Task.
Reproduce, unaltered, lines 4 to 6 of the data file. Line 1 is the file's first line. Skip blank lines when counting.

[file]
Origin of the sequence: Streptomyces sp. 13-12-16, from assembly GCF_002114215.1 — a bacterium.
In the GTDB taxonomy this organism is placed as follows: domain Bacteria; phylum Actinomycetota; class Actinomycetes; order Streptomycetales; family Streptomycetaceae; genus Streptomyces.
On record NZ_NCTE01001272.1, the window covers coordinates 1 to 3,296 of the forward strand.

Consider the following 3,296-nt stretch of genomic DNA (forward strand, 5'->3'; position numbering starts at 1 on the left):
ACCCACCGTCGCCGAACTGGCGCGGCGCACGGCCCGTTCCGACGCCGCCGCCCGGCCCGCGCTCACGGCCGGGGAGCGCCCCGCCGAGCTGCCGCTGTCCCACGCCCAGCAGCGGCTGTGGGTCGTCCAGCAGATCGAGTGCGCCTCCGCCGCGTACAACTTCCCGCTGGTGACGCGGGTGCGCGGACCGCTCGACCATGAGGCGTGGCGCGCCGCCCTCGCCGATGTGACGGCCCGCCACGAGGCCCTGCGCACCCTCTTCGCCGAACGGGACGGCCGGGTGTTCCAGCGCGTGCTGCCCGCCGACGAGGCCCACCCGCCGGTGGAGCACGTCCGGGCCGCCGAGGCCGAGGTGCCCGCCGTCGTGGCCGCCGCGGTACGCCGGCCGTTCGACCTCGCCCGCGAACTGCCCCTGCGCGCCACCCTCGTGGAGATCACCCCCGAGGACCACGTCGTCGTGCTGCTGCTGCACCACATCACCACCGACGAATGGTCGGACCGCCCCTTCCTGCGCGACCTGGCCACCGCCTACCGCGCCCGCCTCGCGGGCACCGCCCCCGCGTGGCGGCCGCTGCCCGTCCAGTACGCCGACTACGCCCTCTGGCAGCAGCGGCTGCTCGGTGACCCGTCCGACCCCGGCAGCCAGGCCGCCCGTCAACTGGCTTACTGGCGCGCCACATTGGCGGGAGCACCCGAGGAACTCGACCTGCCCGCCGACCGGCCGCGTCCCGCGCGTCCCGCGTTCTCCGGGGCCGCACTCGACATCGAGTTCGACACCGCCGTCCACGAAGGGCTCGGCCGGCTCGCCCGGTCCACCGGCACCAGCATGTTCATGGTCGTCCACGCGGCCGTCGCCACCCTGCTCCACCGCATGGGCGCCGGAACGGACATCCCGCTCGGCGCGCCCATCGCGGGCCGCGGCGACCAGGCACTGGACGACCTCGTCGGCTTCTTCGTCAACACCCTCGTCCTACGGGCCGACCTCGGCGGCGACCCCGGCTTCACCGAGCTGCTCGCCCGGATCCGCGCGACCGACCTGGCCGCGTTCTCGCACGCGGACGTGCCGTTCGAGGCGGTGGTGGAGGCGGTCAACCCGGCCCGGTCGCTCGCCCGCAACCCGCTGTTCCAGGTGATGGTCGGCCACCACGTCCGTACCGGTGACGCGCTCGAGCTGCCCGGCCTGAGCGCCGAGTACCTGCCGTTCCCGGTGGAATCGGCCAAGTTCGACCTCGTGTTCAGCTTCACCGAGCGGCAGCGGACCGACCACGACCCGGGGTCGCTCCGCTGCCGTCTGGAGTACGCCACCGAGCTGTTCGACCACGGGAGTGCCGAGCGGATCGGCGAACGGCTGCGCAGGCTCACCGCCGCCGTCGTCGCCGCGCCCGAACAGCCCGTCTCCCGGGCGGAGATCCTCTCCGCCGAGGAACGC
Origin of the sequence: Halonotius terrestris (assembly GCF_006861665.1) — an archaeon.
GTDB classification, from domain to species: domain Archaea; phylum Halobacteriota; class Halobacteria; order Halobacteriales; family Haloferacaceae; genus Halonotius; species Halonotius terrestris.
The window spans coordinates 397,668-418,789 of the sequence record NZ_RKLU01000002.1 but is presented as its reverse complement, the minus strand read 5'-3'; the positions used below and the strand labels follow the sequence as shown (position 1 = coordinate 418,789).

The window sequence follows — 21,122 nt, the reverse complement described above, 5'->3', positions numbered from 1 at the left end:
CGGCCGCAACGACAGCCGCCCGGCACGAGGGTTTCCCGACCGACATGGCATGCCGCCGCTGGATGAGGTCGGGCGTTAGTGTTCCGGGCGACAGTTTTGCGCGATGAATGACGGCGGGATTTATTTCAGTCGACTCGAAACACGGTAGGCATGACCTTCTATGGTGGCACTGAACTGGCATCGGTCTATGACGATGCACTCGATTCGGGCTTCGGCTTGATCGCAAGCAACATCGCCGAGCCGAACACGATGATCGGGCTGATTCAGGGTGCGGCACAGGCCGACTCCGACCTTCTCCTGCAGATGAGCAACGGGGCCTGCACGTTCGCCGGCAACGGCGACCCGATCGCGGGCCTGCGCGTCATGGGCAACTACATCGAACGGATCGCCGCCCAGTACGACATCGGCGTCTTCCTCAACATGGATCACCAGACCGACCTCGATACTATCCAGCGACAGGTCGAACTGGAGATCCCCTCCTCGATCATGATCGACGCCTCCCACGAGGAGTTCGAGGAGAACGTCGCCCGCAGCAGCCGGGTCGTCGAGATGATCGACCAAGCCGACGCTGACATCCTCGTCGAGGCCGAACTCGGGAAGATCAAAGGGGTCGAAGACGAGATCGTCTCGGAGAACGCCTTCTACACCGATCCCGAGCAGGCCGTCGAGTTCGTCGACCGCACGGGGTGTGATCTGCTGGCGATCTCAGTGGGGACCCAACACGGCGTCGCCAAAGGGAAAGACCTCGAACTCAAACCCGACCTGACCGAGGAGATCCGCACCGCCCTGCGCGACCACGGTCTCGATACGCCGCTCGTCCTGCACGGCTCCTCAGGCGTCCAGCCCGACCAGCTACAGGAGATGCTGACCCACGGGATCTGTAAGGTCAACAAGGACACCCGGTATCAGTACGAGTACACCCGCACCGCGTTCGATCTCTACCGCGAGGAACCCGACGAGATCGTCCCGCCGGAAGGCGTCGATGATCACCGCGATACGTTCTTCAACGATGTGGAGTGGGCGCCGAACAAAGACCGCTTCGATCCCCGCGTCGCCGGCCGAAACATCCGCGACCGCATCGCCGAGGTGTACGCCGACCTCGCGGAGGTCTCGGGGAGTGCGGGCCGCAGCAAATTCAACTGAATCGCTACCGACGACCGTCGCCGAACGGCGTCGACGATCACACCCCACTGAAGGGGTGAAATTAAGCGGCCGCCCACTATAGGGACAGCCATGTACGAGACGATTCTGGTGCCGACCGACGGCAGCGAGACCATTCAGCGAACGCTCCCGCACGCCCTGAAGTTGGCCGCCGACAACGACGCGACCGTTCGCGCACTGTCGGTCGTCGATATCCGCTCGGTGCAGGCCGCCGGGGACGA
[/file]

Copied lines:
Consider the following 3,296-nt stretch of genomic DNA (forward strand, 5'->3'; position numbering starts at 1 on the left):
ACCCACCGTCGCCGAACTGGCGCGGCGCACGGCCCGTTCCGACGCCGCCGCCCGGCCCGCGCTCACGGCCGGGGAGCGCCCCGCCGAGCTGCCGCTGTCCCACGCCCAGCAGCGGCTGTGGGTCGTCCAGCAGATCGAGTGCGCCTCCGCCGCGTACAACTTCCCGCTGGTGACGCGGGTGCGCGGACCGCTCGACCATGAGGCGTGGCGCGCCGCCCTCGCCGATGTGACGGCCCGCCACGAGGCCCTGCGCACCCTCTTCGCCGAACGGGACGGCCGGGTGTTCCAGCGCGTGCTGCCCGCCGACGAGGCCCACCCGCCGGTGGAGCACGTCCGGGCCGCCGAGGCCGAGGTGCCCGCCGTCGTGGCCGCCGCGGTACGCCGGCCGTTCGACCTCGCCCGCGAACTGCCCCTGCGCGCCACCCTCGTGGAGATCACCCCCGAGGACCACGTCGTCGTGCTGCTGCTGCACCACATCACCACCGACGAATGGTCGGACCGCCCCTTCCTGCGCGACCTGGCCACCGCCTACCGCGCCCGCCTCGCGGGCACCGCCCCCGCGTGGCGGCCGCTGCCCGTCCAGTACGCCGACTACGCCCTCTGGCAGCAGCGGCTGCTCGGTGACCCGTCCGACCCCGGCAGCCAGGCCGCCCGTCAACTGGCTTACTGGCGCGCCACATTGGCGGGAGCACCCGAGGAACTCGACCTGCCCGCCGACCGGCCGCGTCCCGCGCGTCCCGCGTTCTCCGGGGCCGCACTCGACATCGAGTTCGACACCGCCGTCCACGAAGGGCTCGGCCGGCTCGCCCGGTCCACCGGCACCAGCATGTTCATGGTCGTCCACGCGGCCGTCGCCACCCTGCTCCACCGCATGGGCGCCGGAACGGACATCCCGCTCGGCGCGCCCATCGCGGGCCGCGGCGACCAGGCACTGGACGACCTCGTCGGCTTCTTCGTCAACACCCTCGTCCTACGGGCCGACCTCGGCGGCGACCCCGGCTTCACCGAGCTGCTCGCCCGGATCCGCGCGACCGACCTGGCCGCGTTCTCGCACGCGGACGTGCCGTTCGAGGCGGTGGTGGAGGCGGTCAACCCGGCCCGGTCGCTCGCCCGCAACCCGCTGTTCCAGGTGATGGTCGGCCACCACGTCCGTACCGGTGACGCGCTCGAGCTGCCCGGCCTGAGCGCCGAGTACCTGCCGTTCCCGGTGGAATCGGCCAAGTTCGACCTCGTGTTCAGCTTCACCGAGCGGCAGCGGACCGACCACGACCCGGGGTCGCTCCGCTGCCGTCTGGAGTACGCCACCGAGCTGTTCGACCACGGGAGTGCCGAGCGGATCGGCGAACGGCTGCGCAGGCTCACCGCCGCCGTCGTCGCCGCGCCCGAACAGCCCGTCTCCCGGGCGGAGATCCTCTCCGCCGAGGAACGC
Origin of the sequence: Halonotius terrestris (assembly GCF_006861665.1) — an archaeon.